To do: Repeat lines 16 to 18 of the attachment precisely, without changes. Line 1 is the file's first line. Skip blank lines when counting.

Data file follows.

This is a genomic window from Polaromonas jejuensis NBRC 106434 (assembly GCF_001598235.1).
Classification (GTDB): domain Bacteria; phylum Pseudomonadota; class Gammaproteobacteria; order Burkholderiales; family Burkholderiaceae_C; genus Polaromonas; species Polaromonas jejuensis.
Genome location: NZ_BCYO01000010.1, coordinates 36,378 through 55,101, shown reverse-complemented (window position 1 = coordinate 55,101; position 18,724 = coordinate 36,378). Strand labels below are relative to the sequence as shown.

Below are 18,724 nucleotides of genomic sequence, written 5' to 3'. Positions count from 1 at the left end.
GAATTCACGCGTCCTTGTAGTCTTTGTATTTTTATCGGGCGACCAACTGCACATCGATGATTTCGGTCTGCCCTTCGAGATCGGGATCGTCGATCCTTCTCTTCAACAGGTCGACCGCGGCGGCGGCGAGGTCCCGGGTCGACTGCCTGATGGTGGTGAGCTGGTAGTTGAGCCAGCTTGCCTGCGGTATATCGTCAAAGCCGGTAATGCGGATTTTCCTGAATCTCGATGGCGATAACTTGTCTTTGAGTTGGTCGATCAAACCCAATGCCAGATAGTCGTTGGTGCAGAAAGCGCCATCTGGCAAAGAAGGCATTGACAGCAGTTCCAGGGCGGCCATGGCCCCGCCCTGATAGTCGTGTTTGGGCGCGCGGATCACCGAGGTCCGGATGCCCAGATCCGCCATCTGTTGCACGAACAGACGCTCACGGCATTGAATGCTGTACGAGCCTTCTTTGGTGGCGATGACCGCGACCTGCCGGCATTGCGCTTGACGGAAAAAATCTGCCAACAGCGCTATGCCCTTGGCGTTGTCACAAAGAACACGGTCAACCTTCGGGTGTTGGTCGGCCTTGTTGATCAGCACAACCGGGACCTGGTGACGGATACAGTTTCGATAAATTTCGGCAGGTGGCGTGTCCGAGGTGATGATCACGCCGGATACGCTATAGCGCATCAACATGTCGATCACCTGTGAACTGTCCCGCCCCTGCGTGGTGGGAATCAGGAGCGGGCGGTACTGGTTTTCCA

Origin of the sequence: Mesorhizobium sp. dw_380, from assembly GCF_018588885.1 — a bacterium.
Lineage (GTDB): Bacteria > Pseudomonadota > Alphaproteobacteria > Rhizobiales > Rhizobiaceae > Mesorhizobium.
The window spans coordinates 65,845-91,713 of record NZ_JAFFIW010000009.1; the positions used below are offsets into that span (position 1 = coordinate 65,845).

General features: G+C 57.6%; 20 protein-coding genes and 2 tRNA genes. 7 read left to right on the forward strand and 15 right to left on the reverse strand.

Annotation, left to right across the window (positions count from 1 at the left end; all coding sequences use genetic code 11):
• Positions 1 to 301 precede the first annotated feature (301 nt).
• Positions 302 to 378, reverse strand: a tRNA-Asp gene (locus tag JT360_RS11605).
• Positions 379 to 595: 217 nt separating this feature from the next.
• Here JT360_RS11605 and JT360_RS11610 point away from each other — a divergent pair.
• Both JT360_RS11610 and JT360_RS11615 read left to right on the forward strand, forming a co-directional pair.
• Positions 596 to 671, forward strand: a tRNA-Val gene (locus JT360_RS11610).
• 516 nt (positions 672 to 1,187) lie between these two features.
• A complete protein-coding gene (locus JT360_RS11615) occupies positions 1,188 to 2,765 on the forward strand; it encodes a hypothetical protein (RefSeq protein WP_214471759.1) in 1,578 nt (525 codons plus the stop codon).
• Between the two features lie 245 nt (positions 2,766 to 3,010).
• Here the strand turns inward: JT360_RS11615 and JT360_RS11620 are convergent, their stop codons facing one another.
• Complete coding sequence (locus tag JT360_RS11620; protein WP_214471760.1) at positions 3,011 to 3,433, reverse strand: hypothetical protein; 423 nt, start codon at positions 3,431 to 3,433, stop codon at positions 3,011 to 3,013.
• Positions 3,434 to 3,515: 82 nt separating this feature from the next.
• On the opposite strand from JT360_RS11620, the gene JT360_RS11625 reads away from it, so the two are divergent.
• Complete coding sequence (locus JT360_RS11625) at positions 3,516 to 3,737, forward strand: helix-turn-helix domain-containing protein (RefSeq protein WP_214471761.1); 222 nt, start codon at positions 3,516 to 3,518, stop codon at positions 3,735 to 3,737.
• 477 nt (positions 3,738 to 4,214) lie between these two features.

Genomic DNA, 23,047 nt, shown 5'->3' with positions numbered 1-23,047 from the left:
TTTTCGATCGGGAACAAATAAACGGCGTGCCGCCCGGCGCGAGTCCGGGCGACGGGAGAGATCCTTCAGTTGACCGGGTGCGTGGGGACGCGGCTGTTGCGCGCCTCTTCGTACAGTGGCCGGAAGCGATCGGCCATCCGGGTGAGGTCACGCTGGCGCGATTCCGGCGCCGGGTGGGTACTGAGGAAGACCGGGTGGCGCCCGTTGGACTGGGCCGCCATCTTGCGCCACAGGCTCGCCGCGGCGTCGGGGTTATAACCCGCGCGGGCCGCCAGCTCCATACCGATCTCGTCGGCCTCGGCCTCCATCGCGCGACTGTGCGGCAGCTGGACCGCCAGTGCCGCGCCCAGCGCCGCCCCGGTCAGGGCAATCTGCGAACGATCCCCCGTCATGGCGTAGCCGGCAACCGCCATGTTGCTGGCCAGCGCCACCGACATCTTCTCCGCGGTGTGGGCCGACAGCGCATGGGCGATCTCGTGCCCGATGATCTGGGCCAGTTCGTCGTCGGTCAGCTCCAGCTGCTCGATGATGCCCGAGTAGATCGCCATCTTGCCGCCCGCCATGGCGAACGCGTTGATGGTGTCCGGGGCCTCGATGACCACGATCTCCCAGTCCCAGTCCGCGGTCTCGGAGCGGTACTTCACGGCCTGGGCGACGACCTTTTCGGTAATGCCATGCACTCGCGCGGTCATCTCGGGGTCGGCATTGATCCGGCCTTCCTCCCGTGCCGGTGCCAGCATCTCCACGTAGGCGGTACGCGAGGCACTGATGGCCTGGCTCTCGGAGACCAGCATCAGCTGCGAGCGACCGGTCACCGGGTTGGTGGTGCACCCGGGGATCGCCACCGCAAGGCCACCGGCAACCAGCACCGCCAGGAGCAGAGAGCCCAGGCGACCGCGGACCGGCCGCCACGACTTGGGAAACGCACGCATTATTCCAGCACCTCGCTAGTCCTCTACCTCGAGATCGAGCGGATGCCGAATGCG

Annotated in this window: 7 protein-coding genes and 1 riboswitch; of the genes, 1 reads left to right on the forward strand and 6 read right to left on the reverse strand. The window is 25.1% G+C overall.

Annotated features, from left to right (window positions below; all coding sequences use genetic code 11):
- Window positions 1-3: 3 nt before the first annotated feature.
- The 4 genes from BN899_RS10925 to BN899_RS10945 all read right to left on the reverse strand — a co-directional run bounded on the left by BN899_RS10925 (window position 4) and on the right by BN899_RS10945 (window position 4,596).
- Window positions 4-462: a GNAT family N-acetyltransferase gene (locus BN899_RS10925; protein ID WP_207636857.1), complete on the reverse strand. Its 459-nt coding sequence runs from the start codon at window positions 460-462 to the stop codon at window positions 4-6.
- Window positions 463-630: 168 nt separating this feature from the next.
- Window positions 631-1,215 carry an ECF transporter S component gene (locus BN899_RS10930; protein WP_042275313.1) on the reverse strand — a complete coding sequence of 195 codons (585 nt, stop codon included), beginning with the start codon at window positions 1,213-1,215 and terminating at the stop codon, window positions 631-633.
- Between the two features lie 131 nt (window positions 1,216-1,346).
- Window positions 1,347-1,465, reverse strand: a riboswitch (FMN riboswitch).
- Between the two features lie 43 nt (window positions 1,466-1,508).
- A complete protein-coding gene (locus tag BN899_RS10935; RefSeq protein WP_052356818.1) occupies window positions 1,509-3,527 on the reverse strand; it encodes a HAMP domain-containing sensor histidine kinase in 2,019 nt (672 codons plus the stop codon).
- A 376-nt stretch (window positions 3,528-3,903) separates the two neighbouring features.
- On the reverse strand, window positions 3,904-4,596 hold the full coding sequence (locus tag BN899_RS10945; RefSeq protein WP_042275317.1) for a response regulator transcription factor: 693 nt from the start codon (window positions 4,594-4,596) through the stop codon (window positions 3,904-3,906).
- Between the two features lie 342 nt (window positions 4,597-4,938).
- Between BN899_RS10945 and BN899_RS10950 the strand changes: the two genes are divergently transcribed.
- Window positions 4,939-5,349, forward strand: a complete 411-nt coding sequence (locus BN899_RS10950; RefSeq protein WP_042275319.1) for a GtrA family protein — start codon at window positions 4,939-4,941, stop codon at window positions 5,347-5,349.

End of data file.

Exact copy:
• Positions 596 to 671, forward strand: a tRNA-Val gene (locus JT360_RS11610).
• 516 nt (positions 672 to 1,187) lie between these two features.
• A complete protein-coding gene (locus JT360_RS11615) occupies positions 1,188 to 2,765 on the forward strand; it encodes a hypothetical protein (RefSeq protein WP_214471759.1) in 1,578 nt (525 codons plus the stop codon).